Spider-Man, Spider-Man! Does whatever a spider can — but can spiders play pinball? Gottlieb decide to answer that question in 1980 with a hearty yes!
The Amazing Spider-Man was brought to solid-state life in the spring of 1980, sparking the imagination of kids in arcades everywhere. The Amazing Spider-Man was a cut above the rest during an age where pinball saw a substantial explosion in popularity and IP-related games.
Spider-Man Meets Pinball
The Amazing Spider-Man was Gottlieb’s System 80 machines. System 80 machines were advanced pinball machines that were capable of much more than their previous counterparts. System 80 machines introduced multiball, double or triple-level playfields, more intricate sound, and game-play, but they also suffered from battery corrosion and connector corrosion. Many of the System 80 games collectors and players will find today have likely had work done to them to keep them running.
Designed by Ed Krynski with artwork by Gordon Morrison, Gottlieb released a total of 7,625 The Amazing Spider-Man machines out into the world. These beautiful machines invoked the spirit and fun of Spider-Man and included classic characters such as Aunt May, Green Goblin, Kraven, Vulture, Kingpin, Lizard, and — in a fun twist — Black Widow. Absent from the game are Spider-Man’s love interests, making this an all hero and villain game. This wide-bodied 24″ cabinet machine allowed up to four players and featured 4 flippers, 4 exit lanes, 3 kick-out holes, and 2 drop targets, to name a few.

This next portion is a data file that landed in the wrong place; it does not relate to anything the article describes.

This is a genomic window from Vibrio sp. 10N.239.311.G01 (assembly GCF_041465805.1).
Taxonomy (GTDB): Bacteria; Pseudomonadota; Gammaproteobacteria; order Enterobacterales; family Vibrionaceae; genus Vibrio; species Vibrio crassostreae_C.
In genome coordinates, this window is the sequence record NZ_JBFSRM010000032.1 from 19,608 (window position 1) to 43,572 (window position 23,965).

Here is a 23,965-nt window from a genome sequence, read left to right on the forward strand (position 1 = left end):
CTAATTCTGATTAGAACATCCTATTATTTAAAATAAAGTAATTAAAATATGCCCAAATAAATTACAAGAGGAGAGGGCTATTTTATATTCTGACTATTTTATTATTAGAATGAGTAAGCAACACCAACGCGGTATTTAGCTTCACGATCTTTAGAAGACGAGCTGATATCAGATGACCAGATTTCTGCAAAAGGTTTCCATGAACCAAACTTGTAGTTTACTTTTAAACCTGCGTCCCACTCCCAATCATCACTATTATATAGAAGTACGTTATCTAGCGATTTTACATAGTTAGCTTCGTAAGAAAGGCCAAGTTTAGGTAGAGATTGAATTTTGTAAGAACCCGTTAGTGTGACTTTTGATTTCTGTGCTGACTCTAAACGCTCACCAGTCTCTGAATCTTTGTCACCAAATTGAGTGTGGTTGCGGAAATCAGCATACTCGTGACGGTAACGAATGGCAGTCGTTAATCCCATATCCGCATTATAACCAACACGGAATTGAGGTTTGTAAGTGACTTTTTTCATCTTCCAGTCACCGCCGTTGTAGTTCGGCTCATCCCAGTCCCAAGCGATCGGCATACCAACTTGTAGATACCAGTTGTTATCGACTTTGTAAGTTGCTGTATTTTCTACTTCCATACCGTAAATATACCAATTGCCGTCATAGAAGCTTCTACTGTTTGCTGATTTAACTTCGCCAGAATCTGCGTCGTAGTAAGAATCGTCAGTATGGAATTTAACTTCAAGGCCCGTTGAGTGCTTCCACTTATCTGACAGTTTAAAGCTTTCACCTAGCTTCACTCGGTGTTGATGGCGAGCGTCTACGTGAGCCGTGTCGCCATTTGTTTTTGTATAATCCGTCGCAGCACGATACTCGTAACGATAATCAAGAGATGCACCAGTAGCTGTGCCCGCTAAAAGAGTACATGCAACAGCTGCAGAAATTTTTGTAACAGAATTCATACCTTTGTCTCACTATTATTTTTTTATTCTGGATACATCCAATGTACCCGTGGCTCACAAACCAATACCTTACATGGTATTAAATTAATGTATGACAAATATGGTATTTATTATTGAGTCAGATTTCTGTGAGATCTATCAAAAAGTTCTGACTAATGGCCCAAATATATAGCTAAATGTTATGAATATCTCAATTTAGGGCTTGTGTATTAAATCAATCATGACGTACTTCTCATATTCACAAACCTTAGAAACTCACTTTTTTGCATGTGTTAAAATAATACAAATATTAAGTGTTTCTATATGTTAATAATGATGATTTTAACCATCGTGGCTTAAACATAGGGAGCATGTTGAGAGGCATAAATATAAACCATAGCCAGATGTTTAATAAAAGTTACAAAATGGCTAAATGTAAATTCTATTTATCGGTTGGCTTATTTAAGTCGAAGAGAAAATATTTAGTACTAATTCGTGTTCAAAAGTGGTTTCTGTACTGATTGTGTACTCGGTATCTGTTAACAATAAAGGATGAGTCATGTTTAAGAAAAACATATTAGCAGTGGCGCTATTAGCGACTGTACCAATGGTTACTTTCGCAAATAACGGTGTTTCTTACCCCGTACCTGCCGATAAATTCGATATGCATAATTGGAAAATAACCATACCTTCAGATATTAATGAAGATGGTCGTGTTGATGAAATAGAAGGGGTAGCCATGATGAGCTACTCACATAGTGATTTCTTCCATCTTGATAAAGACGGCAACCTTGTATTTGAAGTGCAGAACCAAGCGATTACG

A Hot Item
This machine is highly sought after by collectors and is also hard to find for sale. In 2017 one sold for $2,489, while a year prior another machine sold for $1,758. Finding this game for under $1,000 is hard, but not impossible. Private sales for this machine are more common than finding it on eBay, and if you’re lucky you might find a machine that has already had parts replaced or upgraded. Replacement parts are easy to come by and are inexpensive if you happen to find one in less than good condition.
If you’re looking into this machine as an investment piece, you will likely be sitting on this machine for a while. If you can find a working game in good condition, expect to pay in the $1,500 range. A working game in perfect condition will go for more than $2,000. This is not a game you should buy with the intention of immediately flipping. The longer we move away from the year 1980, the more valuable this machine could potentially become.
This was also not the last time Spider-Man would appear in a pinball machine. Decades later he would come back into the pinball world thanks to Stern Pinball. In 2007 Stern released their Spider-Man machine, this time based off of the Sam Raimi movie universe. Stern’s Spider-Man is one of my personal favorite games and deserves its own post for another day. By comparison, the Stern Spider-Man is much easier to find, though it will not be as affordable as the Gottlieb one.
It also goes without saying that Spider-Man is not the only comic book hero to grace a pinball machine! Let us know in the comments below which superhero-themed pinball machine you’d like to see us cover next — and as always — happy collecting!
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